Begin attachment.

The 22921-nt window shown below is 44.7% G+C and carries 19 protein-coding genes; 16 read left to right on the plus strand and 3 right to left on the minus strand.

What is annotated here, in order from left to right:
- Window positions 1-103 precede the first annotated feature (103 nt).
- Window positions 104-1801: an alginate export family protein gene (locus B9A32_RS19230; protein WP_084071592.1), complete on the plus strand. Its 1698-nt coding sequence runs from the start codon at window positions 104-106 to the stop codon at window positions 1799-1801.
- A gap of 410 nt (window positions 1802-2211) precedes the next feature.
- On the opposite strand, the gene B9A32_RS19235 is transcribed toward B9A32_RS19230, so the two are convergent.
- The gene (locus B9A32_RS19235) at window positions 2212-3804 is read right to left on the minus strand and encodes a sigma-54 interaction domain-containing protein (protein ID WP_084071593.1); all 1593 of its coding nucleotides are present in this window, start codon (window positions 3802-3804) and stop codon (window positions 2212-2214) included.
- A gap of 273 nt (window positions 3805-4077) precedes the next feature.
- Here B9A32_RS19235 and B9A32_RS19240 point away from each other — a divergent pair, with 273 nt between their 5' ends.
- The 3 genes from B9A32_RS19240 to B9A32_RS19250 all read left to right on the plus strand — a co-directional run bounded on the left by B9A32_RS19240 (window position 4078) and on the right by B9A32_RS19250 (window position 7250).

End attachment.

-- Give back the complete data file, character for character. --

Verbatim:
The 22921-nt window shown below is 44.7% G+C and carries 19 protein-coding genes; 16 read left to right on the plus strand and 3 right to left on the minus strand.

What is annotated here, in order from left to right:
- Window positions 1-103 precede the first annotated feature (103 nt).
- Window positions 104-1801: an alginate export family protein gene (locus B9A32_RS19230; protein WP_084071592.1), complete on the plus strand. Its 1698-nt coding sequence runs from the start codon at window positions 104-106 to the stop codon at window positions 1799-1801.
- A gap of 410 nt (window positions 1802-2211) precedes the next feature.
- On the opposite strand, the gene B9A32_RS19235 is transcribed toward B9A32_RS19230, so the two are convergent.
- The gene (locus B9A32_RS19235) at window positions 2212-3804 is read right to left on the minus strand and encodes a sigma-54 interaction domain-containing protein (protein ID WP_084071593.1); all 1593 of its coding nucleotides are present in this window, start codon (window positions 3802-3804) and stop codon (window positions 2212-2214) included.
- A gap of 273 nt (window positions 3805-4077) precedes the next feature.
- Here B9A32_RS19235 and B9A32_RS19240 point away from each other — a divergent pair, with 273 nt between their 5' ends.
- The 3 genes from B9A32_RS19240 to B9A32_RS19250 all read left to right on the plus strand — a co-directional run bounded on the left by B9A32_RS19240 (window position 4078) and on the right by B9A32_RS19250 (window position 7250).